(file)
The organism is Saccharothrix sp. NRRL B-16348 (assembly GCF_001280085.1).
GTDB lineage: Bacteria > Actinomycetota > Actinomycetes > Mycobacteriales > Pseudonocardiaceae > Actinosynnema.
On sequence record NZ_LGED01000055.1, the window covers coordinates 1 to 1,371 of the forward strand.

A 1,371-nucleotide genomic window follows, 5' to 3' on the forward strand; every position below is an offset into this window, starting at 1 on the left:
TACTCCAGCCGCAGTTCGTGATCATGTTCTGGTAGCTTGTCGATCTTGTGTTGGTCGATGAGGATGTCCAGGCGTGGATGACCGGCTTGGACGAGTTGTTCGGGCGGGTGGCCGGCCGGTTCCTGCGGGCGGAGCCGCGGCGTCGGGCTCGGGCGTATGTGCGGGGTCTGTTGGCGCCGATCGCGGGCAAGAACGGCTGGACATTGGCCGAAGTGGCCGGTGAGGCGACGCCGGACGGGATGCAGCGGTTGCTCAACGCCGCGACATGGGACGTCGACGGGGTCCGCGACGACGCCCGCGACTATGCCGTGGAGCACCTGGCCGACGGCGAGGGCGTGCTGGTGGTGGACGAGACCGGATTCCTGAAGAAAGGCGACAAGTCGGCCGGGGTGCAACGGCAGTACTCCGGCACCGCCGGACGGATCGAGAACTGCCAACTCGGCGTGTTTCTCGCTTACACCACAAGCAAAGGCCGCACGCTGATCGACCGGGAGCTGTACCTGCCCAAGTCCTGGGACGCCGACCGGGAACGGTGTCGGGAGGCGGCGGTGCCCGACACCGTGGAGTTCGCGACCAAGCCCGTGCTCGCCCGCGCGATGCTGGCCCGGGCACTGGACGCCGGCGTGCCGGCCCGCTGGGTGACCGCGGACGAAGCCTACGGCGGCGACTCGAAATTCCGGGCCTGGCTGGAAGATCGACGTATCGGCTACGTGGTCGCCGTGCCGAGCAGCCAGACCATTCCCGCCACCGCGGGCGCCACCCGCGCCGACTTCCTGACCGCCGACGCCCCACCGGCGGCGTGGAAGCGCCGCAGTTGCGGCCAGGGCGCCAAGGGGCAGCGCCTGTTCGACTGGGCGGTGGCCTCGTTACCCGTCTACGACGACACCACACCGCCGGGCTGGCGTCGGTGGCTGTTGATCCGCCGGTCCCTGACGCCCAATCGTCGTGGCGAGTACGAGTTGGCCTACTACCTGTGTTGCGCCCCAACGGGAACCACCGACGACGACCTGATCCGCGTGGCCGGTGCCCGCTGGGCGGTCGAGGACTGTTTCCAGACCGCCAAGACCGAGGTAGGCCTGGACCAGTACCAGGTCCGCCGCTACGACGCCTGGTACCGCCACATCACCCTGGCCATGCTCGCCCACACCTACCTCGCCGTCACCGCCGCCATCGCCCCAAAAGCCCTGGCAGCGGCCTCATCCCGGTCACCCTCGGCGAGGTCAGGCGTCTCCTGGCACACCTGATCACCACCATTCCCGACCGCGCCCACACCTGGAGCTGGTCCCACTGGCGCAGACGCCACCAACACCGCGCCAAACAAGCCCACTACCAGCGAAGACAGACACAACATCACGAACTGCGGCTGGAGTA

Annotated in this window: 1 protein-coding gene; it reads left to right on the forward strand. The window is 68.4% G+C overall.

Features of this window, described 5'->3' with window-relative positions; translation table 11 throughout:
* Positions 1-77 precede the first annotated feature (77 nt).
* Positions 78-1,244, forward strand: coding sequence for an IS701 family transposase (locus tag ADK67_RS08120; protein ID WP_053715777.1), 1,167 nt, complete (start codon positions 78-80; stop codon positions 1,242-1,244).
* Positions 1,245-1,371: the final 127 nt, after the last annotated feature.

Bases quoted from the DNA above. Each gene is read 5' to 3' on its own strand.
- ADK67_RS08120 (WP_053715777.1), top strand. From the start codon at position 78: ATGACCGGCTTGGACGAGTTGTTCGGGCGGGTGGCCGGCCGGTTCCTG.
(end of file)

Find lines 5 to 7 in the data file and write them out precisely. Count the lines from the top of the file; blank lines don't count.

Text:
TACTCCAGCCGCAGTTCGTGATCATGTTCTGGTAGCTTGTCGATCTTGTGTTGGTCGATGAGGATGTCCAGGCGTGGATGACCGGCTTGGACGAGTTGTTCGGGCGGGTGGCCGGCCGGTTCCTGCGGGCGGAGCCGCGGCGTCGGGCTCGGGCGTATGTGCGGGGTCTGTTGGCGCCGATCGCGGGCAAGAACGGCTGGACATTGGCCGAAGTGGCCGGTGAGGCGACGCCGGACGGGATGCAGCGGTTGCTCAACGCCGCGACATGGGACGTCGACGGGGTCCGCGACGACGCCCGCGACTATGCCGTGGAGCACCTGGCCGACGGCGAGGGCGTGCTGGTGGTGGACGAGACCGGATTCCTGAAGAAAGGCGACAAGTCGGCCGGGGTGCAACGGCAGTACTCCGGCACCGCCGGACGGATCGAGAACTGCCAACTCGGCGTGTTTCTCGCTTACACCACAAGCAAAGGCCGCACGCTGATCGACCGGGAGCTGTACCTGCCCAAGTCCTGGGACGCCGACCGGGAACGGTGTCGGGAGGCGGCGGTGCCCGACACCGTGGAGTTCGCGACCAAGCCCGTGCTCGCCCGCGCGATGCTGGCCCGGGCACTGGACGCCGGCGTGCCGGCCCGCTGGGTGACCGCGGACGAAGCCTACGGCGGCGACTCGAAATTCCGGGCCTGGCTGGAAGATCGACGTATCGGCTACGTGGTCGCCGTGCCGAGCAGCCAGACCATTCCCGCCACCGCGGGCGCCACCCGCGCCGACTTCCTGACCGCCGACGCCCCACCGGCGGCGTGGAAGCGCCGCAGTTGCGGCCAGGGCGCCAAGGGGCAGCGCCTGTTCGACTGGGCGGTGGCCTCGTTACCCGTCTACGACGACACCACACCGCCGGGCTGGCGTCGGTGGCTGTTGATCCGCCGGTCCCTGACGCCCAATCGTCGTGGCGAGTACGAGTTGGCCTACTACCTGTGTTGCGCCCCAACGGGAACCACCGACGACGACCTGATCCGCGTGGCCGGTGCCCGCTGGGCGGTCGAGGACTGTTTCCAGACCGCCAAGACCGAGGTAGGCCTGGACCAGTACCAGGTCCGCCGCTACGACGCCTGGTACCGCCACATCACCCTGGCCATGCTCGCCCACACCTACCTCGCCGTCACCGCCGCCATCGCCCCAAAAGCCCTGGCAGCGGCCTCATCCCGGTCACCCTCGGCGAGGTCAGGCGTCTCCTGGCACACCTGATCACCACCATTCCCGACCGCGCCCACACCTGGAGCTGGTCCCACTGGCGCAGACGCCACCAACACCGCGCCAAACAAGCCCACTACCAGCGAAGACAGACACAACATCACGAACTGCGGCTGGAGTA

Annotated in this window: 1 protein-coding gene; it reads left to right on the forward strand. The window is 68.4% G+C overall.

Features of this window, described 5'->3' with window-relative positions; translation table 11 throughout: